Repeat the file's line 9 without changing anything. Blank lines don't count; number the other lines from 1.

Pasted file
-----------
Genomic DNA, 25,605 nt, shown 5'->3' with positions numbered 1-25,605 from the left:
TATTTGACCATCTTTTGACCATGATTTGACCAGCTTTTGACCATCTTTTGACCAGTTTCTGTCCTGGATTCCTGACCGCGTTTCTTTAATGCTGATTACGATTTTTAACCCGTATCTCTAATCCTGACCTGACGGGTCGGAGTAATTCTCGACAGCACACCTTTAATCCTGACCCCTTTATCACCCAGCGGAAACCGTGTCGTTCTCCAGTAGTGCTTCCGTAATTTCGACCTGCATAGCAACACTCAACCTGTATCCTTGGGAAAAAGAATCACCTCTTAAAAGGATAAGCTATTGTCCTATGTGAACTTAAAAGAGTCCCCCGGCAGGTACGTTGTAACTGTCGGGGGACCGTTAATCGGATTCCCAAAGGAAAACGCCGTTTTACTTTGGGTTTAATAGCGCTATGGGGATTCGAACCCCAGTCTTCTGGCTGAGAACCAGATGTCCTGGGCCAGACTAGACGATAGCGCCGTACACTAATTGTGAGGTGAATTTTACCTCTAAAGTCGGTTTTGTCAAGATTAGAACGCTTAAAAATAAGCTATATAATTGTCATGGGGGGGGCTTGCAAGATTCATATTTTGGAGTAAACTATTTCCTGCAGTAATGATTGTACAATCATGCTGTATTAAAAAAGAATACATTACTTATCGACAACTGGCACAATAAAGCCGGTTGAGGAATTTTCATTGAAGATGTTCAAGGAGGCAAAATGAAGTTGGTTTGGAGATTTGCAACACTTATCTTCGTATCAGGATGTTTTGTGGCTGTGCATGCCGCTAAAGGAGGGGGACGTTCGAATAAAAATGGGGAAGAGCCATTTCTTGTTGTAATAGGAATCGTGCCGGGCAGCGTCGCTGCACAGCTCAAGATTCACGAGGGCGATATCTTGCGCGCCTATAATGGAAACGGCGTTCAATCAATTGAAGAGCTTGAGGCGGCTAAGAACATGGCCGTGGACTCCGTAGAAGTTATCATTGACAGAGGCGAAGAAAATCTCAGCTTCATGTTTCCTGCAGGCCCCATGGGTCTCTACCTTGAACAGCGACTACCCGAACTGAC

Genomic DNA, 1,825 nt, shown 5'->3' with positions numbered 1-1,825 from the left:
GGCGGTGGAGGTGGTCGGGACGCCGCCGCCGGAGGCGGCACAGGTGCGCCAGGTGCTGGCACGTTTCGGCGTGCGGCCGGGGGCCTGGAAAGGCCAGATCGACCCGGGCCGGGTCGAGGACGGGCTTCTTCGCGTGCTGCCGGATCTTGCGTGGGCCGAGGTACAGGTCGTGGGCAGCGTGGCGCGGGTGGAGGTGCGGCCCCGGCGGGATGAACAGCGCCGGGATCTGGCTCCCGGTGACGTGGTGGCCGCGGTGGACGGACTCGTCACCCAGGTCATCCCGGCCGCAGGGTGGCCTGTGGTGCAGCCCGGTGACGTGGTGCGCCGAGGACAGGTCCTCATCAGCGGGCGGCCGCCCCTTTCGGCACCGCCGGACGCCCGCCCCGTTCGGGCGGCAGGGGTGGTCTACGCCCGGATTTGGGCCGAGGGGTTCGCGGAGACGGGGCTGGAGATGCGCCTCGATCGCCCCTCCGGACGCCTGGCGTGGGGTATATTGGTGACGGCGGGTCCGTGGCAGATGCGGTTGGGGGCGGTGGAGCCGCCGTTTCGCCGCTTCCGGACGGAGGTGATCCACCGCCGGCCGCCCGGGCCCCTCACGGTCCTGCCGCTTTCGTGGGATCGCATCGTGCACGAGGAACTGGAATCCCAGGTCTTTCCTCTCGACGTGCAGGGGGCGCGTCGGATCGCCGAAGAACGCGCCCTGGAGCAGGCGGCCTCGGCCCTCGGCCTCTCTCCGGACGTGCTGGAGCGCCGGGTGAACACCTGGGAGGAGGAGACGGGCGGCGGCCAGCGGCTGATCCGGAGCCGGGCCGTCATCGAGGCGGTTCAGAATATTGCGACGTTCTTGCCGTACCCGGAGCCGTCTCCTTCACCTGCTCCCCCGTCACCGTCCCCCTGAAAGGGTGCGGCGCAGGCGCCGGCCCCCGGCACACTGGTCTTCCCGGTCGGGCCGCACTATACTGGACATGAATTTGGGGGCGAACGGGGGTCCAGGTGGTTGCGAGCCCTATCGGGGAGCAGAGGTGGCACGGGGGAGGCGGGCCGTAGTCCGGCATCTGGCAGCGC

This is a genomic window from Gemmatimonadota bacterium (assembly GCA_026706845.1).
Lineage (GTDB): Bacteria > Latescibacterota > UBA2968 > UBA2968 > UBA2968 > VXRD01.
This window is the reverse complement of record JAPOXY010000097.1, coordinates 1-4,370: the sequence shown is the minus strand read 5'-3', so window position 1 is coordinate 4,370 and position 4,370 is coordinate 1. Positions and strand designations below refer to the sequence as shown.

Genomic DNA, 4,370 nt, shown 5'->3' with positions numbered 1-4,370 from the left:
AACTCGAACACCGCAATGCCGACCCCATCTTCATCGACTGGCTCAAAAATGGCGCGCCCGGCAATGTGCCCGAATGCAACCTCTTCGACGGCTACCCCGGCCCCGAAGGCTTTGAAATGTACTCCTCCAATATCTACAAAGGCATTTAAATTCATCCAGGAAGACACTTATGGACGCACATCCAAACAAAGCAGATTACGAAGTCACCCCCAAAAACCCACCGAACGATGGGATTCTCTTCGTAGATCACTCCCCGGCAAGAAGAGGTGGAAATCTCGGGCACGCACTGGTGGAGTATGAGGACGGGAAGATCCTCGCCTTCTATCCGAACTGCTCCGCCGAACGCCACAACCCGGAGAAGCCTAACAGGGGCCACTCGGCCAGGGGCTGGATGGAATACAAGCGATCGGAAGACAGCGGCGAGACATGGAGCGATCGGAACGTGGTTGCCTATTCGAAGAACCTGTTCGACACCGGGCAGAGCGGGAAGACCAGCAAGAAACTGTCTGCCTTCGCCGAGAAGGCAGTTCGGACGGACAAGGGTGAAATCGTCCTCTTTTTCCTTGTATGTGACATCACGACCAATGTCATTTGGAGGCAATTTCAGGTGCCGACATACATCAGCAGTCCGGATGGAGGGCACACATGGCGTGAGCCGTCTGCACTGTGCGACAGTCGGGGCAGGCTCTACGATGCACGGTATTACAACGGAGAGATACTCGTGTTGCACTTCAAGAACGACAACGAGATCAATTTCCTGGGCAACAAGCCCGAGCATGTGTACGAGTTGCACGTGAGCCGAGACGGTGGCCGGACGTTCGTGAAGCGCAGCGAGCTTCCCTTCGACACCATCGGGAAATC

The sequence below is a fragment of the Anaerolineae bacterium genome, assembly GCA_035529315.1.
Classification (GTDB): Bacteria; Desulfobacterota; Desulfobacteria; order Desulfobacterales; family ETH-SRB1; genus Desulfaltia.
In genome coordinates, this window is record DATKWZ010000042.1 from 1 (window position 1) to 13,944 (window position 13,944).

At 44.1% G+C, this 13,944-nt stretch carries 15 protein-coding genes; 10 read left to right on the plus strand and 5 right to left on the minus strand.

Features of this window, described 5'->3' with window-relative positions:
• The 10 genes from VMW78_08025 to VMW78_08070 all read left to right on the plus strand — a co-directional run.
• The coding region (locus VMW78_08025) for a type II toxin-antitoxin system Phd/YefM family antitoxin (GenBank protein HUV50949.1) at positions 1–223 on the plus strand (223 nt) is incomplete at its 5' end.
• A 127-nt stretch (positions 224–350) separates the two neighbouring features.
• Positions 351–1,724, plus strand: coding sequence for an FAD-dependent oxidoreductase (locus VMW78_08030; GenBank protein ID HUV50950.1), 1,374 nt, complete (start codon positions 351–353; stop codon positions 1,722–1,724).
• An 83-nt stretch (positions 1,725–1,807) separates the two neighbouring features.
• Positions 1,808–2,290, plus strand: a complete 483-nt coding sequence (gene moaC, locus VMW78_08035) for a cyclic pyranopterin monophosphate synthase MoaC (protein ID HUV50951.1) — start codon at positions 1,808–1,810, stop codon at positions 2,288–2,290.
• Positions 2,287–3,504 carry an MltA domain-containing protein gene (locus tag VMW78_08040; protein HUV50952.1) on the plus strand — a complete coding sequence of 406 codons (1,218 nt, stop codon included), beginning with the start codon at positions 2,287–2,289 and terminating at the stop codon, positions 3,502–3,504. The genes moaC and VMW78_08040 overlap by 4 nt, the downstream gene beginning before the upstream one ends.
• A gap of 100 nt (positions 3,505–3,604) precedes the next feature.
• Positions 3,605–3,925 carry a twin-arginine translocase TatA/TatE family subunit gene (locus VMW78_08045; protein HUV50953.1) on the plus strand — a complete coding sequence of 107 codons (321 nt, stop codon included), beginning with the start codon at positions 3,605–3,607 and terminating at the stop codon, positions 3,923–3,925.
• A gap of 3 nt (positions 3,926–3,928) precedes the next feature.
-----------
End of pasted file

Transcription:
AACTCGAACACCGCAATGCCGACCCCATCTTCATCGACTGGCTCAAAAATGGCGCGCCCGGCAATGTGCCCGAATGCAACCTCTTCGACGGCTACCCCGGCCCCGAAGGCTTTGAAATGTACTCCTCCAATATCTACAAAGGCATTTAAATTCATCCAGGAAGACACTTATGGACGCACATCCAAACAAAGCAGATTACGAAGTCACCCCCAAAAACCCACCGAACGATGGGATTCTCTTCGTAGATCACTCCCCGGCAAGAAGAGGTGGAAATCTCGGGCACGCACTGGTGGAGTATGAGGACGGGAAGATCCTCGCCTTCTATCCGAACTGCTCCGCCGAACGCCACAACCCGGAGAAGCCTAACAGGGGCCACTCGGCCAGGGGCTGGATGGAATACAAGCGATCGGAAGACAGCGGCGAGACATGGAGCGATCGGAACGTGGTTGCCTATTCGAAGAACCTGTTCGACACCGGGCAGAGCGGGAAGACCAGCAAGAAACTGTCTGCCTTCGCCGAGAAGGCAGTTCGGACGGACAAGGGTGAAATCGTCCTCTTTTTCCTTGTATGTGACATCACGACCAATGTCATTTGGAGGCAATTTCAGGTGCCGACATACATCAGCAGTCCGGATGGAGGGCACACATGGCGTGAGCCGTCTGCACTGTGCGACAGTCGGGGCAGGCTCTACGATGCACGGTATTACAACGGAGAGATACTCGTGTTGCACTTCAAGAACGACAACGAGATCAATTTCCTGGGCAACAAGCCCGAGCATGTGTACGAGTTGCACGTGAGCCGAGACGGTGGCCGGACGTTCGTGAAGCGCAGCGAGCTTCCCTTCGACACCATCGGGAAATC